By 7 o'clock, I thought it must be all right for me to sneak off and get some kip, but Di asked if I was doing anything, and I felt unable to refuse. So we went down to a South Bank concert by one of their proteges, an ensemble called Hypnos, premiering something. There was a kind of light-show, but unfortunately I don't remember much more about it. Then we went out for dinner, and Di explained to me how extraordinarily talented Rory was, and how she didn't expect him to stay with Ars Longa much longer. And then finally I was able to head for the Barbican.

Luckily Archie's lodger was at home. I haven't got a very clear impression of Gunnar yet. He went straight back into his room after letting me in. And I cannot honestly complain that his music is too loud. But I can hear it. The sheets on my bed, though perfectly clean, are coloured brown. Oh sleep.

TUESDAY I'm pretty much at the end of my tether. Spent the entire day sitting at my desk trying to make some preliminary progress on the report. And I have noticed there are actually rooms on the floor above completely unused. Then Di dragged me off to see a dance company. I don't know why she's doing this. Hospitality, I suppose. Again, I remember little. Gunnar's music continues. Not a moment's relaxation.

WEDNESDAY A comedian tonight, I think, and I can remember Di apologising to me.

THURSDAY Best to leave it.

FRIDAY At last, in my own house again. It has been quite a week.

This morning Di said to Rory: 'I'm afraid you're right. We're being let down seriously.'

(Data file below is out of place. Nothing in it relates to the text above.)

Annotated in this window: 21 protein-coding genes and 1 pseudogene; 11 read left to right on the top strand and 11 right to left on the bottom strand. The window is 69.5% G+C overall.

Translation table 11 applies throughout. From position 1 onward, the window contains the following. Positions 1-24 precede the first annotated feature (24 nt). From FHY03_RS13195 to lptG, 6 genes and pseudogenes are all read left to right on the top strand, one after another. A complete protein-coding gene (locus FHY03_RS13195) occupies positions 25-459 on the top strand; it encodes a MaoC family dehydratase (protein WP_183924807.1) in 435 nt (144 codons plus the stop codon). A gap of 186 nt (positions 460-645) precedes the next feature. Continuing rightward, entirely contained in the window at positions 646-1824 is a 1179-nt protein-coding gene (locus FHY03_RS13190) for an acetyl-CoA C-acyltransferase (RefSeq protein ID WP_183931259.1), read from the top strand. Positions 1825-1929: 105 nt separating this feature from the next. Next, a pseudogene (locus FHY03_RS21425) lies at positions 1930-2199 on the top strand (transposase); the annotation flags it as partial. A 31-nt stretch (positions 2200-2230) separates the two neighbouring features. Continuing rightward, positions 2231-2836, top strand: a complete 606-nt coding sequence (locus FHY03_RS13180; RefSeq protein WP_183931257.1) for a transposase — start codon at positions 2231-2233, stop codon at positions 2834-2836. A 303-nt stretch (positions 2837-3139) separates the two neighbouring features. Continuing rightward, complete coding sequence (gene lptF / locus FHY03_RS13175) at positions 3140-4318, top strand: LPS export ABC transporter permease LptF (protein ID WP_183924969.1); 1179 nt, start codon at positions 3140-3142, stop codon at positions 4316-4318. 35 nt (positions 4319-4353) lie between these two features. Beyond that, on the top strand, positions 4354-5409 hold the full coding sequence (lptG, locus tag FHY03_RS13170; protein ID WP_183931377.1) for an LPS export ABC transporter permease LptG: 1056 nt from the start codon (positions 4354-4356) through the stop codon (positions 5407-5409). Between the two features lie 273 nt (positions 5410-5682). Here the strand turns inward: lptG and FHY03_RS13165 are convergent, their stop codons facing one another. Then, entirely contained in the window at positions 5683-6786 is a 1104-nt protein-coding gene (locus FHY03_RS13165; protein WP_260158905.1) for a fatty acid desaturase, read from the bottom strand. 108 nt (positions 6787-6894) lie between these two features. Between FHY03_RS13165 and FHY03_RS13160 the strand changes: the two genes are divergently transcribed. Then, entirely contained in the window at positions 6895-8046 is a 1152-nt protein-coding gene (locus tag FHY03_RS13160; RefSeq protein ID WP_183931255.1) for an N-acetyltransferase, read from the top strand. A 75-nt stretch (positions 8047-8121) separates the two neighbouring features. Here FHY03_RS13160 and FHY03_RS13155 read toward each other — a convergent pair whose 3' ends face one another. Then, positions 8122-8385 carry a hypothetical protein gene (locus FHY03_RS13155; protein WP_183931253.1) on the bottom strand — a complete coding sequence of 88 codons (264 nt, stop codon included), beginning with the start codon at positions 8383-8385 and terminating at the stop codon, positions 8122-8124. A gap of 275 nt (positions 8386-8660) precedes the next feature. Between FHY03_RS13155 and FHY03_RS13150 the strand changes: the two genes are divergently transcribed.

Rory said (in a Grandstand voice): 'Shock result. The Arts - 8. Their Audiences - 0.'

Di went on: 'Well, I'm sorry to say so, but it's true. I mean, look at Gordon. I've taken him to see our basically four star acts this week - and he slept through every one of them. I mean, I was embarrassed. It's the most direct kind of judgement. We have to ask ourselves: are we that bad? Last night, he even managed to sleep through a private view - which you wouldn't normally think was possible, given there were no chairs.'

I laughed, and said I thought I would take the afternoon off. I had a really good catch-up on the train home. I don't think I'm going to last.

Arts and Entertainment
Clara takes the lead in 'Flatline' while the Doctor remains in the Tardis
tvReview: The 'Impossible Girl' earns some companion stripes... but she’s still annoying in 'Dr Who, Flatline'
Arts and Entertainment
Joy Division photographed around Waterloo Road, Stockport, near Strawberry Studios. The band are Bernard Sumner (guitar and keyboards), Stephen Morris (drums and percussion), Ian Curtis (vocals and occasional guitar), Peter Hook (bass guitar and backing vocals).
Have you tried new the Independent Digital Edition apps?
Arts and Entertainment
Sean Harris in 'The Goob' film photocall, at the Venice International Film Festival 2014